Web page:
So the next time fear knocks on your emotional door, ask yourself, “What is the worst that could happen?” Then ask, “Has it ever happened before?” And, “What are the chances of it happening now?” You’ll discover that it’s not very likely that the worst will happen.
Perhaps you’re afraid of making the wrong decision. So you spend tons of time putting it off. But you need to remember what David Mahoney, Jr., a corporate executive said, “You’ll never have all the information you need to make a decision. If you did, it would be a foregone conclusion, not a decision.”
You need to remember the law of averages is on your side. Of all the decisions you could make, you probably won’t make the worst possible decision. And once you make a decision, you’ll feel a lot better. Author Rita Mae Brown says, “A peacefulness follows any decision, even the wrong one,” because a decision is better than living in agonizing limbo.
Of course, one of the best strategies for dominating your fear is to DO THE THING YOU FEAR. The great American philosopher, Ralph Waldo Emerson was right. He said, “Do the thing you fear, and the death of fear is certain.”
In other words, the emphasis is on action, not denial. You don’t get rid of your fear by pretending. You don’t get rid of it by telling yourself you’re not afraid.
It works, however, if you stand up to your fears and say, “Yes, I’m afraid. I’m scared. But I will not give in to this fear. I will not let it dominate my life.” Then go out there and do the thing you fear. That’s how you make the fear go away.
The American flying ace and great businessman Eddie Rickenbacker knew that. He said, “Courage is doing what you’re afraid to do. There can be no courage unless you’re scared.” And actor Gene Hackman knows that. He said, “The difference between a hero and a coward is one step sideways.” The difference is action.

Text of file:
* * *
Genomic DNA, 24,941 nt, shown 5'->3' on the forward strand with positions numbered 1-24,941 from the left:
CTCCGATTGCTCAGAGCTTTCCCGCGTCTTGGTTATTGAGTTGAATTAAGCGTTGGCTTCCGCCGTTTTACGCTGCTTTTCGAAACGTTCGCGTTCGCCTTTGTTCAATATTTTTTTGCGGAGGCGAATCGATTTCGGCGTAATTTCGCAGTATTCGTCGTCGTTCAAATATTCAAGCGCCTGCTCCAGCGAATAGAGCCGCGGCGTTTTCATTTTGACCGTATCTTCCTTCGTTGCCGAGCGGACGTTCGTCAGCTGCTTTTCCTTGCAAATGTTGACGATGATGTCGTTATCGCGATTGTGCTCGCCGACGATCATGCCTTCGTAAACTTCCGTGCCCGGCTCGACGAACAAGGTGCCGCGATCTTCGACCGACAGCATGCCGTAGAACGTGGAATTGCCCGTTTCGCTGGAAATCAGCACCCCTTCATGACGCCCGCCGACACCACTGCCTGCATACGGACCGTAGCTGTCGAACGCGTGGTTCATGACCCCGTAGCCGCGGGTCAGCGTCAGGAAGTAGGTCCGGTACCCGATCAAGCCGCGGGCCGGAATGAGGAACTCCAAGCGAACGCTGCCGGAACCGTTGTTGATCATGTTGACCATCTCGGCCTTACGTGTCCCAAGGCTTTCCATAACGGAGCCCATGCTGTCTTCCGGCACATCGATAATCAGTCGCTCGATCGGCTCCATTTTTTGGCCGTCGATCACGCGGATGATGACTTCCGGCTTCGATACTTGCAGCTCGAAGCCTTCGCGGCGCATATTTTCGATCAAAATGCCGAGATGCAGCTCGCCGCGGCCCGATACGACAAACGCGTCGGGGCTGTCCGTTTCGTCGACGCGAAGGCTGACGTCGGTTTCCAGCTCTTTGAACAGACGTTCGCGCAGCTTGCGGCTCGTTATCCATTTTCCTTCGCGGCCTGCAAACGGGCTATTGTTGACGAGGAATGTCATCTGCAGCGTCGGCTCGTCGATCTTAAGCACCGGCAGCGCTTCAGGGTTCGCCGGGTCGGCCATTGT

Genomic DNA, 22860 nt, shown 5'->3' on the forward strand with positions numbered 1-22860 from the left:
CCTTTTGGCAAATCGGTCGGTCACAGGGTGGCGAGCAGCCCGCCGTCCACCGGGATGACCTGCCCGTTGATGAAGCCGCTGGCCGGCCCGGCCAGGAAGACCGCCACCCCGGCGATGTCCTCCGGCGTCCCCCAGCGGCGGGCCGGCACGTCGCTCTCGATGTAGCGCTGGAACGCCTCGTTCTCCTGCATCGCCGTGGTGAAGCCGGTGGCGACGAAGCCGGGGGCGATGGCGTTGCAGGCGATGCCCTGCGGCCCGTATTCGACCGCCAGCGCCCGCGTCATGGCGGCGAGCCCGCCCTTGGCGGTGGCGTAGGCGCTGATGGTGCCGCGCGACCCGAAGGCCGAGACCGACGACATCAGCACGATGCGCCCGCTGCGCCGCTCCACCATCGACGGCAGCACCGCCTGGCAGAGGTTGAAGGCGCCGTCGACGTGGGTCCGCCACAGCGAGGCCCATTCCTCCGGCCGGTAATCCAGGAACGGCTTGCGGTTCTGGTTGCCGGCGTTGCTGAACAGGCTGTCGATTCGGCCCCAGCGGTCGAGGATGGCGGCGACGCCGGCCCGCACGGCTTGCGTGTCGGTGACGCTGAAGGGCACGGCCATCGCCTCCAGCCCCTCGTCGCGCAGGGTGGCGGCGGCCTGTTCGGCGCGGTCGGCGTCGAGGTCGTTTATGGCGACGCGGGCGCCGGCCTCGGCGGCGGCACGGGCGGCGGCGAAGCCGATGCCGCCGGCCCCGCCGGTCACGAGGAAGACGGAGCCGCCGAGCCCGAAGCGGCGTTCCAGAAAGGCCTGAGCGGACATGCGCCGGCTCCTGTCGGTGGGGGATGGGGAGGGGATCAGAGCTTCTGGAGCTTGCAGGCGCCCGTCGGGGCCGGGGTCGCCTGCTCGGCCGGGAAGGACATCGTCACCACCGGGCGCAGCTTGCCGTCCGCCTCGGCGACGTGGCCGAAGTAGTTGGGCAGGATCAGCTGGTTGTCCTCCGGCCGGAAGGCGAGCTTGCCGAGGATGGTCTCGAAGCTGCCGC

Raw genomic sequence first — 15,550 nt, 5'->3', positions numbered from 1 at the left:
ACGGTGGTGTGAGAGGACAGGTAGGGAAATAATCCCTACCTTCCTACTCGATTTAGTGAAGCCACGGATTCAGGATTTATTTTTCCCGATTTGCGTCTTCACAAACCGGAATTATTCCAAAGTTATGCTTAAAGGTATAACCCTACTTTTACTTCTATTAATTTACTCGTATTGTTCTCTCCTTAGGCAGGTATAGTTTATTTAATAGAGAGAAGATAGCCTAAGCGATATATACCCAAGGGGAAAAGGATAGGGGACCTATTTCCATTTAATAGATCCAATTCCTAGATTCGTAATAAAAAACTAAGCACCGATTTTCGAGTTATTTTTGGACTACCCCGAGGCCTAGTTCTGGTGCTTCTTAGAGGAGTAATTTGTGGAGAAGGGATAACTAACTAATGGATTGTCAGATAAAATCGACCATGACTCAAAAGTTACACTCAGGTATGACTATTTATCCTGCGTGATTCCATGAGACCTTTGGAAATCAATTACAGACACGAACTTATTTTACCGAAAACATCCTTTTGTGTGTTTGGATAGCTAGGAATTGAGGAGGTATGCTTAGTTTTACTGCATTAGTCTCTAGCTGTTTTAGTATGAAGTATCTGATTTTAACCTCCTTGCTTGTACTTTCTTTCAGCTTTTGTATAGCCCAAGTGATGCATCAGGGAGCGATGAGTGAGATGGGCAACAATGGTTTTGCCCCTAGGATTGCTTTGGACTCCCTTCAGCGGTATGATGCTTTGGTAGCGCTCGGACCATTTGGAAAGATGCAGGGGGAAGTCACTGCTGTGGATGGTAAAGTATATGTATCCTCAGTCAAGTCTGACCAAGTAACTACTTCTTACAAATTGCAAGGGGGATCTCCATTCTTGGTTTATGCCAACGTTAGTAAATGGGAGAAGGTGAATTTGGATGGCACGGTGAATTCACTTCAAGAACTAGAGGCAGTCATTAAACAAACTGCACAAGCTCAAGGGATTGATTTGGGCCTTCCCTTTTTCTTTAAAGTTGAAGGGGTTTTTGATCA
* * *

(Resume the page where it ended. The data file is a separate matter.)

I know that from my speaking experience. I’ve given some 3000 programs across the world, and I love it. But there was a time years ago when the fear of public speaking was getting in my way. So I practiced in front of my cats. You have to be very dramatic and animated to keep them mesmerized. If you don’t, they’ll just get up and walk off. I learned if I can do cats, I can do people.
You’ve got to do the thing you fear. The late Supreme Court Justice, William O. Douglas, wrote about that in his book, Of Men and Mountains. As a small boy, while lying beside the pool, he was thrown into the deep end by the school bully. He had never learned to swim and began to sink. He went down once, twice, and then someone pulled him out.
This terrifying experience caused him to fear water much of his adult life. It constantly plagued him. But then one day Douglas walked to the lakeshore. He looked at the water and felt the old terror once again, but he said, “With the help of God, I am now going to destroy this fear. The fear is here, but so is God.” He plunged in, and it wasn’t long before he learned to swim.
As you do the thing you fear, remember a law of physics: MOMENTUM EQUALS MASS TIMES VELOCITY. In other words, fear can be a mighty mass, pushing you to make excuses instead of progress. You may even feel weak and powerless in comparison to your fears. But if you are bold, if you follow the equation and throw yourself into your task, you will be delighted with the results.
Many football players know this. Cory knew this. He was small compared to the other players. Frankly, he was afraid of some of the other great big athletes. But in one of his classes, Cory learned this law of physics.
In one game he saw an enormous fullback coming down the field toward him with the ball tucked under his arm. Cory knew that the only thing between him and the goalpost was himself. Remembering this law of physics, he hurled himself like a bullet shot out of a gun at the great big fullback. He hit him with such force that the fullback lost his grip on the ball. Cory recovered the ball and ran for a touchdown.
That’s not a bad example for all of us. Just do the thing you fear, do it with velocity, and the fear will eventually disappear.
Action: Write down ten fears that you have. Then rank order your ten fears from 1 to 10, number 1 being your strongest fear and number 10 your weakest fear. Start with your number 10 fear and take some action on it this week. Do the thing you fear, and keep on doing it until you’ve got that fear under control or eradicated. Then move up the list to fear number 9, etc.